Global marine biodiversity is under threat from many causes (i.e. habitat degradation, pollution, overfishing), all from the same source: human activity1. While humans live on land, a fundamental tenet of ecology is that nothing lives, nor dies, in isolation. Therefore, the extinction of one species, or one micro ecosystem, has cascading impacts that can ultimately affect the entire food web. In the ocean, for example, microscopic marine organisms like phytoplankton contribute towards ⅔  the air we breathe and keep the ocean stocked with food2. Destabilizing the baseline of an ecosystem’s food chain echoes through the rest of the chain, threatening the survival of apex predators.


Oceanic Ecosystem Services

Not only do oceans sustain all of marine life, they also provide invaluable ecosystem services to human society. In addition to climate regulation, oceans act as the most productive carbon sinks on the globe, with marine ecosystems absorbing as much as half of all anthropogenic carbon emissions over the past two centuries3.

Much of this sequestration occurs as a natural function of marine plants and animals (i.e. photosynthesizing, calcification, etc.). These processes cannot perform to the degree needed to mitigate climate change when low trophic species do not thrive. Accordingly, unstable oceans threaten both our economies and recreation, and our climate stabilization efforts. 

Biological growth on ECOncrete Coastalock unit



Coastal Hardening and Habitat Degradation

Coastal ecosystems serve as nursing habitats for many marine organisms to mature and develop and tend to have highly diverse community assemblages. In fact, most marine flora and fauna reside in coastal areas, therefore coastal development has a disproportionately high impact on the loss of marine habitats4.

While coastal development is unavoidable due to the needs of modern-day civilization and threats of sea level rise and increased storminess, a key issue with coastal and marine infrastructure is the primary material used. Concrete accounts for around 70% of marine  infrastructure but has an adverse effect on  marine life settlement and development. Concrete adds an artificial  substrate and does not replenish natural conditions of native habitats.

Structures, then, tend to be dominated by opportunistic invasive species that are able to tolerate challenging conditions and homogenize the community in an area. Oysters and tunicate, for example, are often seen dominating marine infrastructure but are far less prevalent in natural environments. Coastal and marine infrastructure built with traditional concrete throws the natural balance off and healthy ecosystems give way to less diverse, more vulnerable environments.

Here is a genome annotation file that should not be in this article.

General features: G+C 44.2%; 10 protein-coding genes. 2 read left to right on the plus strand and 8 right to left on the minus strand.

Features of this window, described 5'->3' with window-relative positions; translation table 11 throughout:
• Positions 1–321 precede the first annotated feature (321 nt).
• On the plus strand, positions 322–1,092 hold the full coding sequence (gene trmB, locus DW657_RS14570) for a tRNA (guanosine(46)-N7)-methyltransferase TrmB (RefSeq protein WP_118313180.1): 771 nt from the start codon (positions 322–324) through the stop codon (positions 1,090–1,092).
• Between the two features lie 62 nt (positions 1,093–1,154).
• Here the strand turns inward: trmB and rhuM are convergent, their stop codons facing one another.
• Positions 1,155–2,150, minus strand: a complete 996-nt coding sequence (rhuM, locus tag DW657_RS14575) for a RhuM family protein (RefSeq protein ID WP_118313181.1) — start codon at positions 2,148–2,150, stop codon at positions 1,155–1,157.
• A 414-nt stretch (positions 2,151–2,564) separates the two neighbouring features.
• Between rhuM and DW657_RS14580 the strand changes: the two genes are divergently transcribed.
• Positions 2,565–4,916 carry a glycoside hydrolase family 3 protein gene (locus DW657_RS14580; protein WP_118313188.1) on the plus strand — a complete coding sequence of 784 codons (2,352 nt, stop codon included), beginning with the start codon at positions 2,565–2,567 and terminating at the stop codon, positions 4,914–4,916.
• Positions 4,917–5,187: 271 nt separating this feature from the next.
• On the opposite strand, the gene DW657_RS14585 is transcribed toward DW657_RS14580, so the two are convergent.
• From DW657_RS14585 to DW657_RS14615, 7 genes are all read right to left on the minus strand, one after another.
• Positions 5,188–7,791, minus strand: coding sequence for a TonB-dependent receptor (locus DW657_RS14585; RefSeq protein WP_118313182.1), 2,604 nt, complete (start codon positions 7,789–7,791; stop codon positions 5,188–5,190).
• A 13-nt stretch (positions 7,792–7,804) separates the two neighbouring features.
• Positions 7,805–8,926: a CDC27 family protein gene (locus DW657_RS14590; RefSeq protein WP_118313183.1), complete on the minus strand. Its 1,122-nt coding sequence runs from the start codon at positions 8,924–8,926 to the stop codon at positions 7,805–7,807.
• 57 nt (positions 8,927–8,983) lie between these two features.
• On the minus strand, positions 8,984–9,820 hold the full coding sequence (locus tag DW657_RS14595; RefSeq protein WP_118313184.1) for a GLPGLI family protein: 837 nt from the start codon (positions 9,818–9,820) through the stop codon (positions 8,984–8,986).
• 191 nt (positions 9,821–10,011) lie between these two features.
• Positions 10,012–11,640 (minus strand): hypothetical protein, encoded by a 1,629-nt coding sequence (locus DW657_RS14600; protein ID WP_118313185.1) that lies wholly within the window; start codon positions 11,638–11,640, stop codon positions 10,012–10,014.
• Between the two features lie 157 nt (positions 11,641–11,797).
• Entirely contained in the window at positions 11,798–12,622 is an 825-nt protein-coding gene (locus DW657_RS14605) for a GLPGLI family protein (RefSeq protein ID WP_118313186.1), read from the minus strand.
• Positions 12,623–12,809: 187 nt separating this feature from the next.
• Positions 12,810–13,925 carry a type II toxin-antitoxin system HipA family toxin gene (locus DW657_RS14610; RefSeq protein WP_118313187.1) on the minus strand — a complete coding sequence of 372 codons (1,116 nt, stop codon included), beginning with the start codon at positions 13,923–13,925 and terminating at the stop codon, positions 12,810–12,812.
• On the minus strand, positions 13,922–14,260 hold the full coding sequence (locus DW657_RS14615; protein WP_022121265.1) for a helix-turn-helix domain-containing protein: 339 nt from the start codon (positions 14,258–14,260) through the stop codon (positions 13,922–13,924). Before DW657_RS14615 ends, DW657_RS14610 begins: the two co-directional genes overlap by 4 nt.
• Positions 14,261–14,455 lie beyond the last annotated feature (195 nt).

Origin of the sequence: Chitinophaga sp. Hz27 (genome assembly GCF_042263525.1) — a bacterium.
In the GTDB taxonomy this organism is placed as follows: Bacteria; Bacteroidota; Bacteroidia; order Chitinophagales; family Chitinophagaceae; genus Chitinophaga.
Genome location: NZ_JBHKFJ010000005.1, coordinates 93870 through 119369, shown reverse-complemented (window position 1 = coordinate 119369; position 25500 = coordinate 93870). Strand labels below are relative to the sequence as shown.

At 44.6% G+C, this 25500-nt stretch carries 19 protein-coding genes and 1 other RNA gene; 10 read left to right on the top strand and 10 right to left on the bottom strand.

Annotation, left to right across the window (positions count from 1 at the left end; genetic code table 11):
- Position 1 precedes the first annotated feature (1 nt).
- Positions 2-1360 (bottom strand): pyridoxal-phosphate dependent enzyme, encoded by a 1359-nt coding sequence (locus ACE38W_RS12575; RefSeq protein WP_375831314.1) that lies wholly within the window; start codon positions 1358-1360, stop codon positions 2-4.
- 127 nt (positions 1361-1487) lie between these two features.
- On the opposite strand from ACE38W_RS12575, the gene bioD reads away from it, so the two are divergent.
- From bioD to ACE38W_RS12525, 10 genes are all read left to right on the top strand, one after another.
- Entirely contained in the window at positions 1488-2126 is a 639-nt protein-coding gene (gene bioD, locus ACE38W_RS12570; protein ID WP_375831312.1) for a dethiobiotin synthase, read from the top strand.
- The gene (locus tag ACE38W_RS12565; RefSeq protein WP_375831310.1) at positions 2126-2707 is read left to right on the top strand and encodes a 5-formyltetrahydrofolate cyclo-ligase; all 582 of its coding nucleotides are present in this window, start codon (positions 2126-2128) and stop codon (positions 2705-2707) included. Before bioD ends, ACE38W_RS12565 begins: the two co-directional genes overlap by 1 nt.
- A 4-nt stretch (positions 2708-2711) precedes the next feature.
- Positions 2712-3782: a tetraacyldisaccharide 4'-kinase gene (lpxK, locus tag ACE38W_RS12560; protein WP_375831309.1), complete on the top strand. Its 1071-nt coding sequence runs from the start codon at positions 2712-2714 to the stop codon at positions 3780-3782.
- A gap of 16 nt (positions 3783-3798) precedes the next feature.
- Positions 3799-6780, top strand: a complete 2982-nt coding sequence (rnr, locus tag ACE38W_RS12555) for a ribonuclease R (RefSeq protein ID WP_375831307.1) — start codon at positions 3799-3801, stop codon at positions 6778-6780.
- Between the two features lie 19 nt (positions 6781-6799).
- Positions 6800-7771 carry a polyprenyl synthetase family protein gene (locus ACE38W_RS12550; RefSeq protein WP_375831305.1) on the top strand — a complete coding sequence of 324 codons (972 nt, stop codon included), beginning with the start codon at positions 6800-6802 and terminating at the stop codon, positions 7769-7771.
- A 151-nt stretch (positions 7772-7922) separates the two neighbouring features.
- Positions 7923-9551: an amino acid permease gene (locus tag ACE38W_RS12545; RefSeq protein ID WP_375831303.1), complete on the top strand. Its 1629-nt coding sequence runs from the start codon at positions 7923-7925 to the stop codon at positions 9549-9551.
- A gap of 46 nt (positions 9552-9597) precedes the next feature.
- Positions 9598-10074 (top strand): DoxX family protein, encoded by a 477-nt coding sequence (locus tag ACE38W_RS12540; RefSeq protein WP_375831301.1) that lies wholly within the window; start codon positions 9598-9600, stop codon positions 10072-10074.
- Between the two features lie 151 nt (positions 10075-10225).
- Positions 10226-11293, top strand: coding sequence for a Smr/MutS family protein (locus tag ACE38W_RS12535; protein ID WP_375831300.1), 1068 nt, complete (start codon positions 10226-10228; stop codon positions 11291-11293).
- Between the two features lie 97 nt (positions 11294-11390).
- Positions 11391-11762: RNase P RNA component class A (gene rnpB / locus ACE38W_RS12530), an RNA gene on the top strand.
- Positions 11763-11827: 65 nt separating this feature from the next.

Therefore, as coasts continue to develop, we must prioritize maximizing complexity to support rich biodiversity and avoid coastal areas eventually becoming lifeless.


Bio-enhancing Concrete Solutions for Marine Infrastructure

When it comes to habitat and ecological balance, nature takes care of things perfectly. As ECOncrete’s co-founder and CEO, Ido Sella explains, “the species are out there, the larvae are out there. The problem is that for a very long time they did not have a place to settle and thrive in an urbanized area.” ECOncrete makes that possible by mimicking the natural conditions in a particular area

On the micro level, ECOncrete admixtures chemically balance the concrete, reducing permeability and creating greater chloride ion resistance. ECOncrete creates substrate less adverse to marine organisms and facilitates attachment with different habitats allowing for a wide variety of species to settle (i.e., holes, caves, overhangs, tunnels). ECOncrete accomplishes this through complex textures and designs. These innovations allow for marine life not only to settle but to persist and thrive, which over time strengthens the structure itself.

The resulting infrastructure meets ecological needs while maintaining structural integrity. Our technology can be integrated into any project to combat the adverse effects of coastal hardening, as shown in multiple peer-reviewed papers quantifying the ecological performance of structures using ECOncrete. With solutions like ours, the expansion and fortification of populated coastlines do not have to come at the expense of marine biodiversity.